What is Price Risk
Price risk is the risk of a decline in the value of a security or an investment portfolio. It is lower in stocks with less volatility, such as blue-chip stocks. Investors can employ a number of tools and techniques to hedge price risk, ranging from relatively conservative decisions (e.g., buying put options) to more aggressive strategies (e.g., short selling and inverse ETFs).
BREAKING DOWN Price Risk
Price risk hinges on a number of factors. For example, large, well-established businesses have lower price risk than small startup companies. Certain commodity industries, such as the oil, gold, and silver markets, have higher volatility and higher price risk. Management, market capitalization, financial standing, and geographical location of operations are all factors that contribute to changes in an entity’s stock price. Common factors contributing to price risk include earnings volatility, poor management, and price changes.
Diversification to Minimize Price Risk
Unlike other types of risk, price risk can be reduced. The most common mitigation technique is diversification. For example, an investor owns stock in two competing restaurant chains. The price of one chain's stock plummets because of a foodborne illness outbreak. As a result, the competitor realizes a surge in business and its stock price. The decline in the market price of one stock is compensated by the increase in the stock price of the other. To further lessen risk, an investor could purchase stocks of various companies within different industries or in different geographical locations.
Put Options to Hedge Price Risk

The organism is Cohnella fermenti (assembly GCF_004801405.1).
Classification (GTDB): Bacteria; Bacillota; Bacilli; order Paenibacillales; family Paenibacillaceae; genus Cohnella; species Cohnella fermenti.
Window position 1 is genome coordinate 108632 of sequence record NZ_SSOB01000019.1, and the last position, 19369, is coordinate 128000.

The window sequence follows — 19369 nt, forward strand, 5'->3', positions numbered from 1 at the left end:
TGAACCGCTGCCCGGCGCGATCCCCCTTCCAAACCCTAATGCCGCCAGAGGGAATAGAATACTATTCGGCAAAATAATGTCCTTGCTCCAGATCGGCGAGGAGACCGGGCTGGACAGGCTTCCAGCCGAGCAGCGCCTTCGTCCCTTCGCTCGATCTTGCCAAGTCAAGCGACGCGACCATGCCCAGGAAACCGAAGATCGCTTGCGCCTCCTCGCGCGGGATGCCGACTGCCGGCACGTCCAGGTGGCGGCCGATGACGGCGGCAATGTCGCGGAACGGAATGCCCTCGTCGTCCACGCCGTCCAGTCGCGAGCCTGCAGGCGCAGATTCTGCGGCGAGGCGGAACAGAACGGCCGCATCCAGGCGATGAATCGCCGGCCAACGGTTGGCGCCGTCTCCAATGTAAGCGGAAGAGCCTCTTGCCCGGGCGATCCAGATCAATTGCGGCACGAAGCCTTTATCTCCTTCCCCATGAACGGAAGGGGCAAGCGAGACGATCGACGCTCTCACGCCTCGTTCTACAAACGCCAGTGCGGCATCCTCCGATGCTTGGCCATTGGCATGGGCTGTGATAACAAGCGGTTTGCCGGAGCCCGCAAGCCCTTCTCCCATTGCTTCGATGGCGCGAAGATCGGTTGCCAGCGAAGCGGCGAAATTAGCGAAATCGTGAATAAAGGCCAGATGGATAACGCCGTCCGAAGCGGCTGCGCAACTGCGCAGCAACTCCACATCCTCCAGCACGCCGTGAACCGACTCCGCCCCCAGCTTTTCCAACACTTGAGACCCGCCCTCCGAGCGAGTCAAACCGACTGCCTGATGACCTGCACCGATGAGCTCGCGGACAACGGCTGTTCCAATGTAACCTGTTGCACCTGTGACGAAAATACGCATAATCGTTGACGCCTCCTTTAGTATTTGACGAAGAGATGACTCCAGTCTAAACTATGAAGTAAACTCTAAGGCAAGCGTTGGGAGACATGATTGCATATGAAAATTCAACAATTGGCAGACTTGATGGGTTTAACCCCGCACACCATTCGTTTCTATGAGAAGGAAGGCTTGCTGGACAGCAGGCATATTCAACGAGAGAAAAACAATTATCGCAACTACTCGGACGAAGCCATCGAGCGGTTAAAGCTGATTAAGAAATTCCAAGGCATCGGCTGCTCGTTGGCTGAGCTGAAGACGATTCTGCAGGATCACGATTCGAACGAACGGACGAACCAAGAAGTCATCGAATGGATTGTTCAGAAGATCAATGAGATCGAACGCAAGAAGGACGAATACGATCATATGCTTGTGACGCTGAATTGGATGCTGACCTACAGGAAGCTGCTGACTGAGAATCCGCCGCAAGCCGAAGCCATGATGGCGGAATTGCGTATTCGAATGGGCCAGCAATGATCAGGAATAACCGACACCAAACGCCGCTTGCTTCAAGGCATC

Price risk can be hedged through the purchase of a financial derivative called a put option. A put option gives the holder the right, but not the obligation, to sell a commodity or stock for a specific price in the future regardless of the current market rate. For example, a put option may be purchased to sell a specific security for $50 in six months. After six months, if price risk is realized and the stock price is $30, the put option may be exercised (selling the security at the higher price), thereby mitigating price risk.
Short Selling to Hedge Price Risk
Price risk may be capitalized through the utilization of short selling. Short selling involves the sale of stock in which the seller does not own the stock. The seller, anticipating a reduction in the stock’s price due to price risk, plans to borrow, sell, buy, and return stock. For example, upon the belief of a specific stock’s imminent downturn, an investor borrows 100 shares and agrees to sell them for $50 per share. The investor has $5,000 and 30 days to return the borrowed stock he sold. After 30 days, if the price of the stock dropped to $30 per share, the investor is able to purchase 100 shares for $30, return the shares from where they were borrowed and keep the $2,000 profit due to the impact of price risk.